Filene Report Argues NCUA Should Allow CUs to Convert Directly To Stock Banks; Receiving a Per Member Share of CU Only Way to Protect Member Interests


Credit Union Times   June 14, 2006
By David Morrison

MADISON, Wis. - NCUA should consider allowing credit unions, which choose to do so, to convert their charters directly to stock-issuing banks, according to a former chief economist for the Office of Comptroller of the Currency, the regulator for national banks.

That is one of the conclusions Dr. James Wilcox, the former economist who now teaches with the Haas School of Business at the University of California at Berkley, presented in Credit Union Conversions to Banks: Facts, Incentives, Issues and Reforms, a newly issued report from the Filene Research Institute.

Allowing credit unions seeking to convert to distribute stock to their members on a pro-rata basis, according to their deposits and/or loan activity with the institution, would better protect their interests in the retained earnings of the institution, Wilcox argued.

Wilcox pointed out in the report that allowing such CU-to-stock demutualization, in conjunction with an initial public offering of stock, would "lessen many of the less savory incentives to converting credit unions" by reducing transfers from members who, under current OTS and FDIC regulations, may not receive retained earnings when the mutual thrifts convert.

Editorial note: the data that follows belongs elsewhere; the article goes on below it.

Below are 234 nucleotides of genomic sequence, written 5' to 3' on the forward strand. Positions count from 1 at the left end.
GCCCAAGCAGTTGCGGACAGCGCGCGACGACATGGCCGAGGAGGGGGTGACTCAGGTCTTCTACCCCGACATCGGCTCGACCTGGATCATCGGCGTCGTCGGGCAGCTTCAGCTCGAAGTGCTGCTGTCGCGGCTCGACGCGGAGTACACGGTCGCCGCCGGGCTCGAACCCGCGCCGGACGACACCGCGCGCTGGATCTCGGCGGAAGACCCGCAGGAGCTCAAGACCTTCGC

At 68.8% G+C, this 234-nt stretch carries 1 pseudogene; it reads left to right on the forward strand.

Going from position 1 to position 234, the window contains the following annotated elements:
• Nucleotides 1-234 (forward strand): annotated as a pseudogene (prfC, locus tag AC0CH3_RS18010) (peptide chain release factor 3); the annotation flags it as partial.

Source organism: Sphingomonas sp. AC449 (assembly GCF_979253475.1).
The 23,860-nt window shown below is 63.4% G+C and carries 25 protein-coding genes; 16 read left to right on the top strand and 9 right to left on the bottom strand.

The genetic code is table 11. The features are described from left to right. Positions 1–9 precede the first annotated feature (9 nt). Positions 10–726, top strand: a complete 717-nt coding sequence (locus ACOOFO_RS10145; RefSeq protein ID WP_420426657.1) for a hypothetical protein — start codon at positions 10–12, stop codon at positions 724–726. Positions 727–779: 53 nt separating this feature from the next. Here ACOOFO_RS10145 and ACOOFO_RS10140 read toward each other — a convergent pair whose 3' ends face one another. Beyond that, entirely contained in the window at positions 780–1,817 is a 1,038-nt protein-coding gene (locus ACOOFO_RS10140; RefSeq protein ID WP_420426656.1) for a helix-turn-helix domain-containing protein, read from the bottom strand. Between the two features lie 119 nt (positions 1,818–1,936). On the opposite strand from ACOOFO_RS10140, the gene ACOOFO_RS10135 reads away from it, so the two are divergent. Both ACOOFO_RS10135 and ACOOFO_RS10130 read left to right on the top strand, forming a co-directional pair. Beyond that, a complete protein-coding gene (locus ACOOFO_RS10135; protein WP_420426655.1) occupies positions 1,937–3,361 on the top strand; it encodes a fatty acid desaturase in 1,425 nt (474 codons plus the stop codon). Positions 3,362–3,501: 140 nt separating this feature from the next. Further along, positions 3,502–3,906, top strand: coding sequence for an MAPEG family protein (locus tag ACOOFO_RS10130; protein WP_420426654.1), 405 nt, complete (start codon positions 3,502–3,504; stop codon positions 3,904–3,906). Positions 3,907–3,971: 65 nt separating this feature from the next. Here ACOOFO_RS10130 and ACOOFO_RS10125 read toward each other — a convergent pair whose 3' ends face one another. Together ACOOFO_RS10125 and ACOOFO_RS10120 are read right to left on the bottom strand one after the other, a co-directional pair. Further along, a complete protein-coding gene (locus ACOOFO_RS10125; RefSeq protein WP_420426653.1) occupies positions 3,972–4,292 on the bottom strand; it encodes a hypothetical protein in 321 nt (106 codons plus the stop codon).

"Since the OTS is unlikely to permit direct credit union-to-stock thrift conversions under rules other than the standard conversion method," Wilcox wrote, "the NCUA could develop a set of rules to . use the demutualization model and that, thus, greatly reduce (or eliminate) transfers of value across members and from members to external investors."

Wilcox maintained that in the current rules, credit union members who are attempting to make a decision about a proposed conversion which will lead to a later public offering of stock are not being asked to trade their joint claim on retained earnings for shares of stock or cash in proportion to their deposits. Instead, upon conversion, their pro rata claims on retained earnings are exchanged for individual, nontransferable, preferential rights to purchase stock and individual claims to retained earnings that would be senior to those of stockholders in liquidation.

These purchase rights, he pointed out, have not usually been exercised by the vast majority of CU members and the failure to do so leads, in effect, to a transfer of ownership from the CU members to others who can buy shares in excess of those to which they would receive in a pro-rata distribution.

Wilcox's proposal is not terribly new. Demutualization has been suggested before as a way of handling conversions in a fair manner. But he also argues that NCUA already has the authority to authorize credit unions to make these sorts of demutualized conversions and suggested that it may have the authority to require converting credit unions to offer their members the demutualization option as part of the conversion decision.

"I don't see why a credit union proposing conversion could not be required to tell its members about option C, the one in which they will not trade their ownership interest in the institution for the ability to purchase stock, but instead for an actual amount of stock with some real worth."